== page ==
Quick Guide to Campus LAN Switches
Designing a campus network is not a small task. Just browsing campus LAN switches can feel like a lot of work. There is so much variety that it becomes difficult to pick which devices are really right for your network.
The good news is that it doesn't have to be so hard. When you think about campus LAN switches in terms of where they fit in the greater network, it’s easier to filter search results and find the right product.
In order to do that, a quick guide can help a lot. So, here’s a quick rundown of campus LAN switches and modern campus network design theory.
What Is a Campus LAN Switch?
When building a network for an entire campus, one of the primary concerns is speed. End users need good effective connection speeds, and in order to provide that, the network has to be optimized for the end user.
The key to that is minimizing the route between the end user and the greater internet. In order to do this, you want a network that doesn’t require long chains of connections.
The three-tier model solves this by allowing endpoint devices to get out of the LAN in three jumps or fewer. The primary jumps will connect to the access layer. From there, LAN switches communicate with the distribution layer. Finally, the core layer is the last stop before getting beyond the LAN and to the rest of the internet.
So, in order to understand the three-tier model, it helps to break down each layer by its general function.
Understanding the Three-Tier Model
With so much power and ability, it’s easy to see why the 3850 shows up in a lot of applications. The bulk of those applications exists in the enterprise space. The 3850 is great as a distribution switch on campuses. It can provide Layer-3 networking in smaller systems.
You’ll find 3850 switches implemented for remote monitoring, forming the backbone of healthcare networks and generally doing the heavy lifting for large, robust networks.
The core layer is the top layer with the fewest number of switches and the highest bandwidth. The whole campus network runs through this layer before connecting to internet devices on the outside.
The core layer is responsible for providing high speeds and throughput for the layers below it. Because of this, the fastest switches and nodes are placed here. The outer layer is where you will find 10G and faster switches — enabling these devices to handle the pure scale of traffic coming through.
The distribution layer is arguably the most important. While the core layer handles large amounts of raw data and communication, the distribution layer is more of the brains of the operation. This is where you put your network services, so distribution layer campus LAN switches need to serve more specific functions.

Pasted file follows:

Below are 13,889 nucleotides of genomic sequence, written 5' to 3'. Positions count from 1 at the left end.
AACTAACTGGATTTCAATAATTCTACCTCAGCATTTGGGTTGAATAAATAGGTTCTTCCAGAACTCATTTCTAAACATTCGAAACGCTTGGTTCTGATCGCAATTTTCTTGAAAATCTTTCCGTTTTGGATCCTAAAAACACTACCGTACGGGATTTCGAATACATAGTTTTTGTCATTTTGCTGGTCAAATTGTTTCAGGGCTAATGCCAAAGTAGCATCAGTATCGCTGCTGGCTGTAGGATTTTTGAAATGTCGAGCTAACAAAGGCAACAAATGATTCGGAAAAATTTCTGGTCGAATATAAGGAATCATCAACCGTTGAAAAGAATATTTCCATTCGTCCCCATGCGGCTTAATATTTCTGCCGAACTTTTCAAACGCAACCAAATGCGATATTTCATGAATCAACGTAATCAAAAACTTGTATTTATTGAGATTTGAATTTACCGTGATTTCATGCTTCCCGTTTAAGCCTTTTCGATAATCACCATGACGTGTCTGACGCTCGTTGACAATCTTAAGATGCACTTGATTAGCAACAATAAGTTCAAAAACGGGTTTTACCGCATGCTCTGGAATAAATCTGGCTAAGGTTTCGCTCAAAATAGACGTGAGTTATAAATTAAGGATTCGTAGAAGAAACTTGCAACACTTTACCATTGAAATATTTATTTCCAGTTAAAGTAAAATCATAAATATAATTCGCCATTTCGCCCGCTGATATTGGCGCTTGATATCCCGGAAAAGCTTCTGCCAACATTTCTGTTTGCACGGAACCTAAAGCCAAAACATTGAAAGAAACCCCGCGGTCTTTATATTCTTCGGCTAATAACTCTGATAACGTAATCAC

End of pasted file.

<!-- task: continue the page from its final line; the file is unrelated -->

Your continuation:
Switches in this layer usually operate with Layer 3 functionality. Most routing protocols happen in the distribution layer, and this is where you would typically build your routing protocols. The distribution layer also handles DHCP services.
Distribution layer switches don’t need as much raw speed as core layer switches, but they still can’t be slow, as you’ll have multiple nodes attached to each distribution layer switch.
What matters most is that these switches can provide the services needed to run the campus network.
The access layer is the last in the three-tier model. Access layer switches connect directly to endpoint devices, like laptops and smartphones. This is typically Layer 2 switching. The access layer is where switches take care of MAC address mapping, and it’s where a lot of specific network management happens. For instance, endpoint devices are assigned ports at the access layer.
As you might imagine, access layer switches don’t need as much raw speed or as many special features as switches designed for the other two layers. Additionally, most campus networks will have more switches in the access layer than any other, so this is where affordability matters most in your hardware selection.
Bottomline on Campus LAN Switches
When you think about campus LAN switches in terms of these three layers, it’s easier to filter the results for a switch that is appropriate for the specific job it will perform. Matching specifications and features to the three separate layers is a lot easier, and anticipating this kind of design can help you shop for switches that are affordable, scalable, and capable in the exact ways you need them to be.
Additional Learning Center Resources
- Benefits of Cisco 9000 Series Switches
- Best Way to Connect Multiple Switches
- Should I upgrade from 3750X switch to the 3850 switch?
- Cisco Catalyst Switches Product Guide
- Basics of Network Switches
- What are the Differences between Cisco 3650 and 3750X Switches?
- What does 5G mean for my business network?
- How to Choose The Right Rackmount Server